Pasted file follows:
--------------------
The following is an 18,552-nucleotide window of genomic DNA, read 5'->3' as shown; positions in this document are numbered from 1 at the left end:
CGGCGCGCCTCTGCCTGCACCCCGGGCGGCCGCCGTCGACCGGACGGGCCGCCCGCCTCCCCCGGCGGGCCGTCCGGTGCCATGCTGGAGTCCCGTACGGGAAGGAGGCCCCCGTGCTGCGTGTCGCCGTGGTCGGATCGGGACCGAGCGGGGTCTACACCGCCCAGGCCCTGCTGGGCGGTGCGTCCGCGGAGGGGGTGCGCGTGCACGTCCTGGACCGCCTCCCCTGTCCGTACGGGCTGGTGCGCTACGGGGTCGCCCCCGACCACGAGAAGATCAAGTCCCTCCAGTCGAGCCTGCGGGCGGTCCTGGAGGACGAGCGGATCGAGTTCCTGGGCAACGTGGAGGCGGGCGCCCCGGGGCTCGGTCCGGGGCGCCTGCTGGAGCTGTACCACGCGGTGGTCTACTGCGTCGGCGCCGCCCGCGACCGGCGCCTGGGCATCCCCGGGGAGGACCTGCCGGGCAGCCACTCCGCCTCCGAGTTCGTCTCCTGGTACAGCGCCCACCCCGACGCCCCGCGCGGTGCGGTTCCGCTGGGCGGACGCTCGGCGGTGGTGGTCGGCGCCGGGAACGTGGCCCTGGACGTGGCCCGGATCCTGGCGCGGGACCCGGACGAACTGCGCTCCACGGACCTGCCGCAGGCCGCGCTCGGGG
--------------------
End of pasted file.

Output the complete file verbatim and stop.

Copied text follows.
The following is an 18,552-nucleotide window of genomic DNA, read 5'->3' as shown; positions in this document are numbered from 1 at the left end:
CGGCGCGCCTCTGCCTGCACCCCGGGCGGCCGCCGTCGACCGGACGGGCCGCCCGCCTCCCCCGGCGGGCCGTCCGGTGCCATGCTGGAGTCCCGTACGGGAAGGAGGCCCCCGTGCTGCGTGTCGCCGTGGTCGGATCGGGACCGAGCGGGGTCTACACCGCCCAGGCCCTGCTGGGCGGTGCGTCCGCGGAGGGGGTGCGCGTGCACGTCCTGGACCGCCTCCCCTGTCCGTACGGGCTGGTGCGCTACGGGGTCGCCCCCGACCACGAGAAGATCAAGTCCCTCCAGTCGAGCCTGCGGGCGGTCCTGGAGGACGAGCGGATCGAGTTCCTGGGCAACGTGGAGGCGGGCGCCCCGGGGCTCGGTCCGGGGCGCCTGCTGGAGCTGTACCACGCGGTGGTCTACTGCGTCGGCGCCGCCCGCGACCGGCGCCTGGGCATCCCCGGGGAGGACCTGCCGGGCAGCCACTCCGCCTCCGAGTTCGTCTCCTGGTACAGCGCCCACCCCGACGCCCCGCGCGGTGCGGTTCCGCTGGGCGGACGCTCGGCGGTGGTGGTCGGCGCCGGGAACGTGGCCCTGGACGTGGCCCGGATCCTGGCGCGGGACCCGGACGAACTGCGCTCCACGGACCTGCCGCAGGCCGCGCTCGGGG